2) for light rain or stormproof conditions: (e.g.: Venice’s 2-week drizzle .. to .. Argentina/Chile’s Magellan Strait storms),  Each with hidden pockets for storm pants, gloves & miscellaneous)        

   g. Cargo shorts/pants [shorts/ pants PIK] 

fast drying with multiple pockets for organizing daily stuff and avoiding use of thief-tempting day packs and belly packs….. and, of course, displaying my beautifully muscled old calves (I biked/hiked a lot even in my mid-70s)               [pplk: 'My Wardrobe - in detail' post - to come]

   h. Web pants belt: [PIK redo ] with a secret compartment.

Also, Hidden Money Pouch. 

[ytlk: Money Belt]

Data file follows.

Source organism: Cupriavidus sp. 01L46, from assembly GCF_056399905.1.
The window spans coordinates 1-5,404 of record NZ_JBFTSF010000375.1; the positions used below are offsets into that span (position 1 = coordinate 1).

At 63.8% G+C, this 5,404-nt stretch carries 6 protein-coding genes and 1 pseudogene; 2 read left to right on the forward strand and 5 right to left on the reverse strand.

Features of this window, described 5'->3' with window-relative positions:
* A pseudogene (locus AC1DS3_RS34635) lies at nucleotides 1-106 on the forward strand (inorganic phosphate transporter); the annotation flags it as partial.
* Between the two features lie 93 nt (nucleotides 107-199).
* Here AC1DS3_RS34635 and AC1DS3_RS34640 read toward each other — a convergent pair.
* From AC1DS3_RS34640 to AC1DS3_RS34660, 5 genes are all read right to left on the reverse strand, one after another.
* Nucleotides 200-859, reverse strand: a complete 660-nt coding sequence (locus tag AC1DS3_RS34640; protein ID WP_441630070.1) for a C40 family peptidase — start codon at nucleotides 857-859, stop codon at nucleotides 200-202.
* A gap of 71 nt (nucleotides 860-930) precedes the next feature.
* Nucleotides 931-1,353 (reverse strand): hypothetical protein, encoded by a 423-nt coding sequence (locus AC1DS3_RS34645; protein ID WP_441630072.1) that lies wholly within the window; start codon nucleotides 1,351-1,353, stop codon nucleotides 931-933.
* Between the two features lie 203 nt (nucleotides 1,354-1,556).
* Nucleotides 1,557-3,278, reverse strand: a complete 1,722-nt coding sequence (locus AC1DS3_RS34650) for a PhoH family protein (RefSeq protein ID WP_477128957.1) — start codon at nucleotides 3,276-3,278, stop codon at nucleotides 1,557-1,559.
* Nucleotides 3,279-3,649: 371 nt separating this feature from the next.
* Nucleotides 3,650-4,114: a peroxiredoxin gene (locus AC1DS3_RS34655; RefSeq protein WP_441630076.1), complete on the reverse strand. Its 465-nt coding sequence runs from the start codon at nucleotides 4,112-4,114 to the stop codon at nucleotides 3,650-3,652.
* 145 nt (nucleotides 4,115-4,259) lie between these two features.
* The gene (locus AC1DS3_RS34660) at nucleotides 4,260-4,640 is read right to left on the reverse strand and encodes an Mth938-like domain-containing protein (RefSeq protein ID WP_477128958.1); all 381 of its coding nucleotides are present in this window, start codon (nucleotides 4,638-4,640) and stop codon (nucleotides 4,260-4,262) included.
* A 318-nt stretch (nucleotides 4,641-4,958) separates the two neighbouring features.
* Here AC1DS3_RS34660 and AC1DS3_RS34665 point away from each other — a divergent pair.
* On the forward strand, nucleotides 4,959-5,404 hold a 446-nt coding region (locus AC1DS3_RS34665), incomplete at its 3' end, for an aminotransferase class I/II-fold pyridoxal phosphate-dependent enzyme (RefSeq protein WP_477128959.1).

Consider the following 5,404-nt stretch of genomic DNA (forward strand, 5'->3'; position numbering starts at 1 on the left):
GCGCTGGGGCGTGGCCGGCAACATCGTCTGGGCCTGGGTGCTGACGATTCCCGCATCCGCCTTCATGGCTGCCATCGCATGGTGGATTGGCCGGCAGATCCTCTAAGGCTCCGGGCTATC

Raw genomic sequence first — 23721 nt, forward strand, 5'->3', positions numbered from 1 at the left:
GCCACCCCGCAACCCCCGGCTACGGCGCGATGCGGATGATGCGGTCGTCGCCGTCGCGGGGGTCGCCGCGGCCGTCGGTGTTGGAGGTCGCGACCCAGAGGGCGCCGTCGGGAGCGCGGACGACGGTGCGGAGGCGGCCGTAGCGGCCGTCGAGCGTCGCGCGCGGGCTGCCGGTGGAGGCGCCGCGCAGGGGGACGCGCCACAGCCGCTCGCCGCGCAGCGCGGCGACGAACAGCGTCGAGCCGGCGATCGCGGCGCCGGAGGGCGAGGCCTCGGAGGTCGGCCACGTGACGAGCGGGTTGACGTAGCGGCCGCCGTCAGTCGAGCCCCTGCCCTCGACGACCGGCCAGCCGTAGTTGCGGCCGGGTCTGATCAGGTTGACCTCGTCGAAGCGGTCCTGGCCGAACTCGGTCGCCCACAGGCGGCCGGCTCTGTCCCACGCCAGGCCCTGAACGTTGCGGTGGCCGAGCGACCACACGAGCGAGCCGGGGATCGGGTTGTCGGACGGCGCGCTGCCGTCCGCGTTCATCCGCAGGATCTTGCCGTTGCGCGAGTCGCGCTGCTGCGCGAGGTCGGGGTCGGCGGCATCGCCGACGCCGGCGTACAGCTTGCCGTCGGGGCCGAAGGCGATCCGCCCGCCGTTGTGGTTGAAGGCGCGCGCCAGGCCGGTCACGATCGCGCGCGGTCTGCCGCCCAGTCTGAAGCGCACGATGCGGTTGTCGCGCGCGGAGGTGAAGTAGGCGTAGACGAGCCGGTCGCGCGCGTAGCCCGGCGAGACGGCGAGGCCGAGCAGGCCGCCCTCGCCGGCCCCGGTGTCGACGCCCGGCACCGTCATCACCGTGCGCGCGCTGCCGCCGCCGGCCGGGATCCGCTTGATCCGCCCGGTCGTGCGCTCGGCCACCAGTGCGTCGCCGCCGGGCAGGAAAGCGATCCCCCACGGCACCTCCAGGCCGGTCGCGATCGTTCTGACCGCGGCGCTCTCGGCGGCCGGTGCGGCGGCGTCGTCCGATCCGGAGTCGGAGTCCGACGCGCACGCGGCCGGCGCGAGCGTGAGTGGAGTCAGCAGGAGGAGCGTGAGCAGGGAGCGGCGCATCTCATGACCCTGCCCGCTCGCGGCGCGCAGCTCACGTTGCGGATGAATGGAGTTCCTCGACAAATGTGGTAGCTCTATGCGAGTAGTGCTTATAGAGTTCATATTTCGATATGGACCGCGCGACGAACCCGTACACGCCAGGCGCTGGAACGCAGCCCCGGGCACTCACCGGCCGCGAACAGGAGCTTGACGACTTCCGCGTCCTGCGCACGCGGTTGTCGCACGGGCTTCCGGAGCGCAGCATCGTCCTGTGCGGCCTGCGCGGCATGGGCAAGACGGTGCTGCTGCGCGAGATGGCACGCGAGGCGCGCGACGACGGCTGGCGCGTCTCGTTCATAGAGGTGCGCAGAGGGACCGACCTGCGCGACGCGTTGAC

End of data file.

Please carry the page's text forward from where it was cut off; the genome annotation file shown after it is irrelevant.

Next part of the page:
i. Hiking shoes: Even tho my age exempts me, TSA still wants a closer look at my disgustingly well-used hiking boots.😀 Low ankle style, yet solid & comfortable for walking major city streets or hiking mountains or jungle trails.  

   j. Shoelaces [Yutube link to come] self-designed stretch cord for easy on/off compliance with Asian temple rules. 

Trip Savvy: Etiquette for Visiting Buddhist Temples, by Gregory Rodgers:

                  [pplk: 'My Wardrobe - in detail' post - to come]

So, in sum, I quickly went from “appearance paranoia” to a balanced use of the above features without any negative cultural responses that I can recall.

In all fairness, perhaps it was the quirky look of my entire outfit that somehow desensitized the fears /annoyance that guidebooks tried to warn me against.

Moreover, when actually in a sensitive context like a church or temple I was overtly respectful, often asking if my attire was acceptable, as intrusive as possible &, of course, always removing my Tilley hat.